As previously reported on Afloat.ie, Europe's fisheries ministers agreed in May to a new policy that sets quotas based on scientific advice, with the aim of achieving healthy fish stocks and ultimately higher quotas as stocks are managed sustainably.
The reforms were pushed by Marine Minister Simon Coveney during his presidency of the EU Fisheries Council. The minister also made as his priority the ending of the practice of fish discards, a subject of much public outcry following revelations that as much as 50% of the catch in the North Sea is thrown back dead in the water.
Meanwhile, Ireland's additional quotas under the Hague Preferences have also been retained, a move that comes as some relief to the Irish fishing industry - which will also benefit from CFP amendments that would support the renewal of older fishing fleets.
However, conservation groups fear that these proposals would see the EU's fishing fleets grow to a size that far exceeds the available fisheries resource in European waters.
Simon Coveney was speaking to Galway Bay FM last week on Bord Iascaigh Mhara's (BIM) proposals for a deep sea salmon farm off the Aran Islands.
The 500-hectare scheme would be the largest of its kind in Europe and has the potential to create hundreds of jobs in the region. A decision on BIM's licence application for the development is set to be made in the coming months.
But the plans have been opposed by conservationists, local anglers and the even the State fisheries body.
Last Wednesday 22 May, Inland Fisheries Ireland (IFI) published an FAQ on its concerns regarding the Galway Bay fish farm proposal, its own submission regarding the environmental impact statements attached to the licence application, and its reasons for avoiding a public debate on the issue.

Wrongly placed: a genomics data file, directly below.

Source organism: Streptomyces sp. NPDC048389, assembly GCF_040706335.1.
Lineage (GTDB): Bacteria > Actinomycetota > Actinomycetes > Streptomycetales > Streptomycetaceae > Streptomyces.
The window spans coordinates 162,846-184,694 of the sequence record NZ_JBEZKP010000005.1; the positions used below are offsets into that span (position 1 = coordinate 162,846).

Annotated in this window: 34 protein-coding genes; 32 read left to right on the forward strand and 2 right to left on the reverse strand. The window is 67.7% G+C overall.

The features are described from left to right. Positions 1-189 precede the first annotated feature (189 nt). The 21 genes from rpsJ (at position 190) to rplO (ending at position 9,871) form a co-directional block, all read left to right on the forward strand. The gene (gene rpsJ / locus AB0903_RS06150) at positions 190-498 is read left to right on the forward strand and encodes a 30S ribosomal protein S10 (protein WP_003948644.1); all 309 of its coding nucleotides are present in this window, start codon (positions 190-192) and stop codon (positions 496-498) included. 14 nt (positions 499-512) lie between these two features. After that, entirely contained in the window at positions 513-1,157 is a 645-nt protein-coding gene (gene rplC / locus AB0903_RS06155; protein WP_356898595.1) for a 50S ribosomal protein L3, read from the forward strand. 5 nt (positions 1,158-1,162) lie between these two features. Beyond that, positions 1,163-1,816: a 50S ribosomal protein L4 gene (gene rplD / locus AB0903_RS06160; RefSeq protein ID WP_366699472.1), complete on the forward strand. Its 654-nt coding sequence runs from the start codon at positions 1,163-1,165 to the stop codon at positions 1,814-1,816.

"IFI is satisfied that its submission, which is supported by international scientific studies, clearly sets out its concerns and recommended measures for mitigation," it says.
#CFP - The deal reached between EU fisheries ministers this morning on reform of the Common Fisheries Policy (CFP) should bring an end to the practice of fish discards within the next six years, according to Ireland's Marine Minister.
As reported earlier today on Afloat.ie, Minister Simon Coveney emerged from 36 hours of talks in Brussels confident that a far-reaching reform on fisheries policy had been reached.
RTÉ News reports that the compromise deal will see a 93% ban on discards take immediate effect, phasing towards a full ban by 2019, with special allowances made in certain cases where sustainability of fish stocks allows.
Minister Coveney, as president of the EU Council of Fisheries Ministers during Ireland's EU presidency, will submit the agreed reforms to the European Parliament - which has previously been steadfast in its demands for a complete ban on fish discards to halt the depletion of fish stocks in European waters.